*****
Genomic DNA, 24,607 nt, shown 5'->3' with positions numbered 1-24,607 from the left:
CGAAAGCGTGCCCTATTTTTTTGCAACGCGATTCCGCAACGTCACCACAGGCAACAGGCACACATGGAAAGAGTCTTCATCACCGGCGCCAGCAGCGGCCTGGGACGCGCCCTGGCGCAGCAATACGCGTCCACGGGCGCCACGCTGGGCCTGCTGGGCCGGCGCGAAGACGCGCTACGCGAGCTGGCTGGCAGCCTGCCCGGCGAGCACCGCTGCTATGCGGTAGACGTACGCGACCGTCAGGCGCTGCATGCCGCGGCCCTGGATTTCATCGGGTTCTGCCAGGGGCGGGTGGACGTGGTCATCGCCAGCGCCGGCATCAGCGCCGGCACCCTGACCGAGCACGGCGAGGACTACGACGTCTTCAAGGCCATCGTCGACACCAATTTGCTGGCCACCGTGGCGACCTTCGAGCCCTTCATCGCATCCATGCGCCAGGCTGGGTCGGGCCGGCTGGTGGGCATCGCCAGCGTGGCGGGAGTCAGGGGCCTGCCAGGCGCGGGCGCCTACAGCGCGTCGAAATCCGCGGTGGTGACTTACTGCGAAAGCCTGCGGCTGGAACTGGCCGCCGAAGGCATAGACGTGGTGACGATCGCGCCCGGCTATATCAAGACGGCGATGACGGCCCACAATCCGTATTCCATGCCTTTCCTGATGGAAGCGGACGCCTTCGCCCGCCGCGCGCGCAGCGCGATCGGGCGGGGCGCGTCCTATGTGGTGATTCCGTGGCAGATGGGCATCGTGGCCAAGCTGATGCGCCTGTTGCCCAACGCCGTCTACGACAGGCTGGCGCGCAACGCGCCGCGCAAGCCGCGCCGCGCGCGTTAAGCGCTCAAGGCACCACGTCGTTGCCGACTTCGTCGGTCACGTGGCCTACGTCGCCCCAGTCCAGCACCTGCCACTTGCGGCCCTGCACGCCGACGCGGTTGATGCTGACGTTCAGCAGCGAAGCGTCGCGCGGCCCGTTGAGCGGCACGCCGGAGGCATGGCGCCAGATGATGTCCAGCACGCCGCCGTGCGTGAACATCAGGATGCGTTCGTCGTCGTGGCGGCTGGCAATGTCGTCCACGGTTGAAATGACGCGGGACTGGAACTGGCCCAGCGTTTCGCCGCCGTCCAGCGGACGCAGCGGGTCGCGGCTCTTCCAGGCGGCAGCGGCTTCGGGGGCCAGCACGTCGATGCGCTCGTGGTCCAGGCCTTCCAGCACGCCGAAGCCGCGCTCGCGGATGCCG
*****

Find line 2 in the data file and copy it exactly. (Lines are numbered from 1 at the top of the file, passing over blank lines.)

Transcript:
CGAAAGCGTGCCCTATTTTTTTGCAACGCGATTCCGCAACGTCACCACAGGCAACAGGCACACATGGAAAGAGTCTTCATCACCGGCGCCAGCAGCGGCCTGGGACGCGCCCTGGCGCAGCAATACGCGTCCACGGGCGCCACGCTGGGCCTGCTGGGCCGGCGCGAAGACGCGCTACGCGAGCTGGCTGGCAGCCTGCCCGGCGAGCACCGCTGCTATGCGGTAGACGTACGCGACCGTCAGGCGCTGCATGCCGCGGCCCTGGATTTCATCGGGTTCTGCCAGGGGCGGGTGGACGTGGTCATCGCCAGCGCCGGCATCAGCGCCGGCACCCTGACCGAGCACGGCGAGGACTACGACGTCTTCAAGGCCATCGTCGACACCAATTTGCTGGCCACCGTGGCGACCTTCGAGCCCTTCATCGCATCCATGCGCCAGGCTGGGTCGGGCCGGCTGGTGGGCATCGCCAGCGTGGCGGGAGTCAGGGGCCTGCCAGGCGCGGGCGCCTACAGCGCGTCGAAATCCGCGGTGGTGACTTACTGCGAAAGCCTGCGGCTGGAACTGGCCGCCGAAGGCATAGACGTGGTGACGATCGCGCCCGGCTATATCAAGACGGCGATGACGGCCCACAATCCGTATTCCATGCCTTTCCTGATGGAAGCGGACGCCTTCGCCCGCCGCGCGCGCAGCGCGATCGGGCGGGGCGCGTCCTATGTGGTGATTCCGTGGCAGATGGGCATCGTGGCCAAGCTGATGCGCCTGTTGCCCAACGCCGTCTACGACAGGCTGGCGCGCAACGCGCCGCGCAAGCCGCGCCGCGCGCGTTAAGCGCTCAAGGCACCACGTCGTTGCCGACTTCGTCGGTCACGTGGCCTACGTCGCCCCAGTCCAGCACCTGCCACTTGCGGCCCTGCACGCCGACGCGGTTGATGCTGACGTTCAGCAGCGAAGCGTCGCGCGGCCCGTTGAGCGGCACGCCGGAGGCATGGCGCCAGATGATGTCCAGCACGCCGCCGTGCGTGAACATCAGGATGCGTTCGTCGTCGTGGCGGCTGGCAATGTCGTCCACGGTTGAAATGACGCGGGACTGGAACTGGCCCAGCGTTTCGCCGCCGTCCAGCGGACGCAGCGGGTCGCGGCTCTTCCAGGCGGCAGCGGCTTCGGGGGCCAGCACGTCGATGCGCTCGTGGTCCAGGCCTTCCAGCACGCCGAAGCCGCGCTCGCGGATGCCG